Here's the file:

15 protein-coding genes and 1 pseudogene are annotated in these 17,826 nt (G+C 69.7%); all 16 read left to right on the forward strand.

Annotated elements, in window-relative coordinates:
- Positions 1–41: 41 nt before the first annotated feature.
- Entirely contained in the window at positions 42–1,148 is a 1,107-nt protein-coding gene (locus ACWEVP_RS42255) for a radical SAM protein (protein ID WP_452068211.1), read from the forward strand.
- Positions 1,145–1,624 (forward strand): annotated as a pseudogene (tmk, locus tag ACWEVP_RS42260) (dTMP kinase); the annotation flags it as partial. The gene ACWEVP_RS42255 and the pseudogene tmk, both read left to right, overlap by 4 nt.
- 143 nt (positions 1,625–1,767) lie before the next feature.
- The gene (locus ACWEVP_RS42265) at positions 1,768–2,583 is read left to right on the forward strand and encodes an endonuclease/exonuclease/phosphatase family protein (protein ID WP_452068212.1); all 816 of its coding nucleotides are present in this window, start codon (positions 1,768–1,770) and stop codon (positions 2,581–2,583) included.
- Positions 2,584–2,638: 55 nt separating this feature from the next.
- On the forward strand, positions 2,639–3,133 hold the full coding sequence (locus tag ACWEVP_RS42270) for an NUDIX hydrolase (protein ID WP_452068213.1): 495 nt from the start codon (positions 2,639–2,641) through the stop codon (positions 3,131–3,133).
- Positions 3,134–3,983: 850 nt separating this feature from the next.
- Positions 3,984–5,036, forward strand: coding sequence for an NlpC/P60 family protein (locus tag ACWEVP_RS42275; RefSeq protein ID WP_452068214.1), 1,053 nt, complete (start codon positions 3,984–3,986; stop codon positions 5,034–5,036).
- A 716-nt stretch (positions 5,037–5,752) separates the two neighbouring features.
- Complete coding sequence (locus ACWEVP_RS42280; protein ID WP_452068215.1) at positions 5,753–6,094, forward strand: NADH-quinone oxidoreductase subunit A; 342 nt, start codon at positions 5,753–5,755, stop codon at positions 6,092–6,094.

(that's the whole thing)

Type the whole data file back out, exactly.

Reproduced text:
15 protein-coding genes and 1 pseudogene are annotated in these 17,826 nt (G+C 69.7%); all 16 read left to right on the forward strand.

Annotated elements, in window-relative coordinates:
- Positions 1–41: 41 nt before the first annotated feature.
- Entirely contained in the window at positions 42–1,148 is a 1,107-nt protein-coding gene (locus ACWEVP_RS42255) for a radical SAM protein (protein ID WP_452068211.1), read from the forward strand.
- Positions 1,145–1,624 (forward strand): annotated as a pseudogene (tmk, locus tag ACWEVP_RS42260) (dTMP kinase); the annotation flags it as partial. The gene ACWEVP_RS42255 and the pseudogene tmk, both read left to right, overlap by 4 nt.
- 143 nt (positions 1,625–1,767) lie before the next feature.
- The gene (locus ACWEVP_RS42265) at positions 1,768–2,583 is read left to right on the forward strand and encodes an endonuclease/exonuclease/phosphatase family protein (protein ID WP_452068212.1); all 816 of its coding nucleotides are present in this window, start codon (positions 1,768–1,770) and stop codon (positions 2,581–2,583) included.
- Positions 2,584–2,638: 55 nt separating this feature from the next.
- On the forward strand, positions 2,639–3,133 hold the full coding sequence (locus tag ACWEVP_RS42270) for an NUDIX hydrolase (protein ID WP_452068213.1): 495 nt from the start codon (positions 2,639–2,641) through the stop codon (positions 3,131–3,133).
- Positions 3,134–3,983: 850 nt separating this feature from the next.
- Positions 3,984–5,036, forward strand: coding sequence for an NlpC/P60 family protein (locus tag ACWEVP_RS42275; RefSeq protein ID WP_452068214.1), 1,053 nt, complete (start codon positions 3,984–3,986; stop codon positions 5,034–5,036).
- A 716-nt stretch (positions 5,037–5,752) separates the two neighbouring features.
- Complete coding sequence (locus ACWEVP_RS42280; protein ID WP_452068215.1) at positions 5,753–6,094, forward strand: NADH-quinone oxidoreductase subunit A; 342 nt, start codon at positions 5,753–5,755, stop codon at positions 6,092–6,094.